new residence district for Pittsburgh in
which thousands of workers in the city have
found homes but fifteen or twenty minutes
from the business centre), it may be said,
without exaggeration that this masterpiece
of construction was practically the means
of creating new towns, and the strength of
intellect and tenacity of purpose possessed
by William Flinn were the agents chiefly
instrumental in its execution.

In the conduct of his various enterprises
Mr. Flinn has proved himself to be en-
dowed with the power of handling large
bodies of men and of co-ordinating their
energies with skill and efficiency, at the
same time avoiding the error into which a
man of weaker brain and smaller heart
would inevitable fall — that of regarding his

employes merely as parts of a great
machine. On the contrary, he recognizes
their individuality, making it a rule that
faithful and efficient service shall be
promptly rewarded with promotion as op-
portunity offers, a fact which has had no
small share in determining his phenomenal
success. His clear andi far-seeing mind
enables him to grasp every detail of a pro-
ject, however great in magnitude, and this,
combined with his marvelous facility in
tlie dispatch of business, has made it pos-
sible for him to accept a number of re-
sponsible positions in different industrial
and financial organizations. He is pres-
ident and director of the Duquesne Lumber
Company, the Pittsburgh Lumber Company,
and the Pittsburgh Silver Peak Gold Min-
ing Company ; vice-president and director
of the .Sharon Water Works Company; and
a director of the Arkansas Fuel Oil Com-
pany, the Arkansas Natural Gas Company,
the Gulf Oil Corporation, the Manufactur-
ers' Light and Heat Company, and the
Pittsburgh Coal Company.

As a citizen with exalted ideas of good
government and civic virtue, Mr. Flinn
stands in the front rank, and wherever sub-
stantial aid will further public progress it
is freely given. Ever ready to respond to
any deserving call made upon him, no good
work done in the name of charity or re-
ligion seeks his co-operation in vain. He is
vice-president and trustee of the Elizabeth
Steel Magee Hospital, a director and mem-
ber of the executive committee of the West-
ern Pennsylvania Hospital, a member of the
advisory board of the Indtistrial Home for
Crippled Children, and a director of the
Pittsburgh R-Iaternity Dispensary. He be-
longs to the Duquesne and Union clubs.

In early manhood Mr. Flinn became ac-
tively interested in politics, but has only
once consented to hold office in the munic-
ipalit)^ that instance having occurred in
1877, when he was elected to the board of
Fire Commissioners. For many years he
has been a recognized power in the Re-



publican party, being invariably consulted in
regard to all questions of moment. His
public spirit and rapidity of judgment have
enabled him in the midst of incessant busi-
ness activity to give to the affairs of the
community effort and counsel of genuine
value, and his penetrating thought has often
added wisdom to public movements. From
1879 to 1881 he was a member of the
House of Representatives, and from 1884
to 1912 he served as a delegate to Repub-
lican national conventions. In i8go he was
elected to the State Senate, and in 1894 and
1898 received the tribute of re-elections.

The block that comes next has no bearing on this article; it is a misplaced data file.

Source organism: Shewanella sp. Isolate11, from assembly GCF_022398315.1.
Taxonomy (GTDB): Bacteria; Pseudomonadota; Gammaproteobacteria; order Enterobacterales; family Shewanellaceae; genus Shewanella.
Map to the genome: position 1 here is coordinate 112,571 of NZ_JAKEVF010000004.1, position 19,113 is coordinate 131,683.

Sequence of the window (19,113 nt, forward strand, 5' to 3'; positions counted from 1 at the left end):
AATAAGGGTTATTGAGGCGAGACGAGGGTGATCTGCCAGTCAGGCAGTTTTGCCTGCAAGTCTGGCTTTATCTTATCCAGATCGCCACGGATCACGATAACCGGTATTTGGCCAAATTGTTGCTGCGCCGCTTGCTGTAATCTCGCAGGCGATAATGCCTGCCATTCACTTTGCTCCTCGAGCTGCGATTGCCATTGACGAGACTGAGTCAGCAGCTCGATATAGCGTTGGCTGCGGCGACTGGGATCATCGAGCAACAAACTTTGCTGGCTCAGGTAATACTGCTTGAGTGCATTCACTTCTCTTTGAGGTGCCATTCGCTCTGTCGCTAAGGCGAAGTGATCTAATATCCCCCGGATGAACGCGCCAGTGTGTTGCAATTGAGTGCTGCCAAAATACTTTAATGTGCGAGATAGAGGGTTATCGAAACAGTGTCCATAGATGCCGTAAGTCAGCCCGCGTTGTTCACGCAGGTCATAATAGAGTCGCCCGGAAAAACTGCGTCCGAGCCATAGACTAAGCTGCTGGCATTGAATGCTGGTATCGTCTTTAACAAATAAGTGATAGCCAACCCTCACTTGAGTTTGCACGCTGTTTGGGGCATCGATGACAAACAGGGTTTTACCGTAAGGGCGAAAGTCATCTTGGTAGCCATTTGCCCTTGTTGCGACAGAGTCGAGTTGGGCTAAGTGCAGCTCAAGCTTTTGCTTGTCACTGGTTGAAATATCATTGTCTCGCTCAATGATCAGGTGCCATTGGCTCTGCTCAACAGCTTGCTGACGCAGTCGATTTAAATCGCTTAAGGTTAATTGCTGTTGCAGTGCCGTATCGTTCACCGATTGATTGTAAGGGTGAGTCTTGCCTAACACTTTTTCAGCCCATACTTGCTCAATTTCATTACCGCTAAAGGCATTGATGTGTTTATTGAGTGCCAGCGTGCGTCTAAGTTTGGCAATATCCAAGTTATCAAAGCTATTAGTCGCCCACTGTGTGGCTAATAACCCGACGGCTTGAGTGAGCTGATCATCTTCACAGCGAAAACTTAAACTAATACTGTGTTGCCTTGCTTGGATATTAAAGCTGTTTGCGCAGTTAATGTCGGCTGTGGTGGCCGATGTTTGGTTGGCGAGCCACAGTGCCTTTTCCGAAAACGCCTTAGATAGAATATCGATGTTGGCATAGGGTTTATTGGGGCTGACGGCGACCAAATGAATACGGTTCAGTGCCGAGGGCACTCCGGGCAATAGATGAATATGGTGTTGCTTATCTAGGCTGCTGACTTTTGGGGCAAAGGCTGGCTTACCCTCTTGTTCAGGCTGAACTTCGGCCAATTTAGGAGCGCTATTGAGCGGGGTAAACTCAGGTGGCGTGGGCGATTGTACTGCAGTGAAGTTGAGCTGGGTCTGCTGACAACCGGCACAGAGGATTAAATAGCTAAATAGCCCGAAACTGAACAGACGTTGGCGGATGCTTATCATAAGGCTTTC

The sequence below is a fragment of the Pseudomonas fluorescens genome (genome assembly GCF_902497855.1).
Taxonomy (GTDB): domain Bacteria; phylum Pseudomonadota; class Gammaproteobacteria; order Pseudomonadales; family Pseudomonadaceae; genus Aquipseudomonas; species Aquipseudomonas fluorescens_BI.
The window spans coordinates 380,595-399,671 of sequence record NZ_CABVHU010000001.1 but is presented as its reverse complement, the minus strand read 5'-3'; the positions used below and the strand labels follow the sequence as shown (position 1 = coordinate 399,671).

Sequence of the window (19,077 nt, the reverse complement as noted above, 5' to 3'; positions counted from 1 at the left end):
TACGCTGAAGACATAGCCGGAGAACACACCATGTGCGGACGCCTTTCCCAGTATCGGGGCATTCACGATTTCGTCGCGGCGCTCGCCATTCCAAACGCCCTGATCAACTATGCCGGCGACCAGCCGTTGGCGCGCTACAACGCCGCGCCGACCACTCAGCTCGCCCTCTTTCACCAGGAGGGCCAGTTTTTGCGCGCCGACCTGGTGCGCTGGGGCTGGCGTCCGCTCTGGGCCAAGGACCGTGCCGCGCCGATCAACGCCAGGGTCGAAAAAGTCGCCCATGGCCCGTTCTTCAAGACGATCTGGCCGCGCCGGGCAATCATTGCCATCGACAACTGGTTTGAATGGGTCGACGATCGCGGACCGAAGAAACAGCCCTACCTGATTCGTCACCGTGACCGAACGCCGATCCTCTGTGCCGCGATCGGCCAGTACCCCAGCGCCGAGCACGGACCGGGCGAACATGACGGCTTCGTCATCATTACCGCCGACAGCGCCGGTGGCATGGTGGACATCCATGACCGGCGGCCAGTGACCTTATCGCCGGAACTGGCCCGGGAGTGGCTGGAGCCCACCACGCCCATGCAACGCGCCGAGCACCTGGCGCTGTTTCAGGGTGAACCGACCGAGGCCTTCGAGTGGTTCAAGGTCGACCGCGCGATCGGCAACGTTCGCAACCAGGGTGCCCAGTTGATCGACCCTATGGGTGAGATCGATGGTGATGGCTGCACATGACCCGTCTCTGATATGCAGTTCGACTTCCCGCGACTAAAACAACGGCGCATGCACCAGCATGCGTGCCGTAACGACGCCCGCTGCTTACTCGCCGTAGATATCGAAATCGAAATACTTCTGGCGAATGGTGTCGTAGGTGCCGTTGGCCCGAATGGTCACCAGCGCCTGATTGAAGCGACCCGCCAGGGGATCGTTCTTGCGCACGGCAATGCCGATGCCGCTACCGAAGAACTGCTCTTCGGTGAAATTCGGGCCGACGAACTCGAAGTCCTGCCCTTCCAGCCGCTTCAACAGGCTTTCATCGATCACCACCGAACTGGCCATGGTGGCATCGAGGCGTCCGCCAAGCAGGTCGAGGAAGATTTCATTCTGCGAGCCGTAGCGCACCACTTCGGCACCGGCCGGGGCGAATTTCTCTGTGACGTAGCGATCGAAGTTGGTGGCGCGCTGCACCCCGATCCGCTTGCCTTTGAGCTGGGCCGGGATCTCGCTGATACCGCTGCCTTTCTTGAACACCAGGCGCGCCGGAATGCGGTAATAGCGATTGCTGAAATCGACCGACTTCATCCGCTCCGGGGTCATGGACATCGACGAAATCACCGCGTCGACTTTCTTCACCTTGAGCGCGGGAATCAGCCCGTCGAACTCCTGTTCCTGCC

While at Harrisburg, Mr. Flinn was a most
important factor in legislation. He was the
author of the famous "good-roads law,"
which has proved of such signal benefit to
the State. He is an excellent public
speaker, being versatile, logical and enter-
taining. For twenty years Mr. Flinn has
been chairman of the Republican City
Executive Committee of Pittsburgh, and in
this position his wide knowledge of muni-
cipal affairs, combined with his capable and
faithful discharge of duty, has made his
services particularly valuable.

A genial man of optimistic spirit, the
briefest conversation with Mr. Flinn re-
veals his ability and the versatility of his
talents. Mentally and physically he is on
a large scale. Six feet in height and weigh-
ing two hundred pounds, he is in every
sense a formidable antagonist and a well-
nigh invincible champion. He is a known
quantity, with a genius for leadership, and
it is said of him that "his headquarters are
where he is" — a sentence which aptly de-
scribes the man. It may be said, too, that
he has won by original ideas, whether it be
in business or politics. His self-reliance
never fails him and his accurate knowledge
of men has enabled him to fill the various
branches of his business with assistants who
seldom fail to meet his expectations. His
keen eyes, which send their searching glance
through eye-glasses with a power which
seems to pierce the very souls of those whom

he addresses, are yet kindly in expression,
and his manner, quick and decisive though
it be, is invariably courteous. Absolute
honesty, unflagging interest in a multitude
of different activities, a sense of humor,
rare social tact and an unaffected liking for
his fellow-beings — these are the traits which
have made William Flinn what he is — one
of the most popular men in the city of Pitts-
burgh or the State of Pennsylvania.

Mr. Flinn married, in 1874, Nancy Gal-
braith, and they are the parents of the fol-
lowing children: George H., Ralph E., W.
A., Alexander R., Mary S., and Edith G.
A man of strong domestic tastes and affec-
tions, Mr. Flinn is devoted to his home and
family. "Braemar," his beautiful residence
in the East End, is a center of hospitality
and the scene of many social functions.
The whole family are extremely popular in
Pittsburgh society.

William Flinn is a man whose person-
ality, in combination with his record as
a business man and political leader, re-
calls the imposing figures of the old-time
Pittsburghers — those pioneers who laid the
strong foundation on which has risen the
fair fabric of the present prosperity and
prestige of the Iron City. He is one of the
men who do large things. Both industrially
and politically he may be called one of the
makers, not of Pittsburgh alone, but also of
Western Pennsylvania. Summoned by the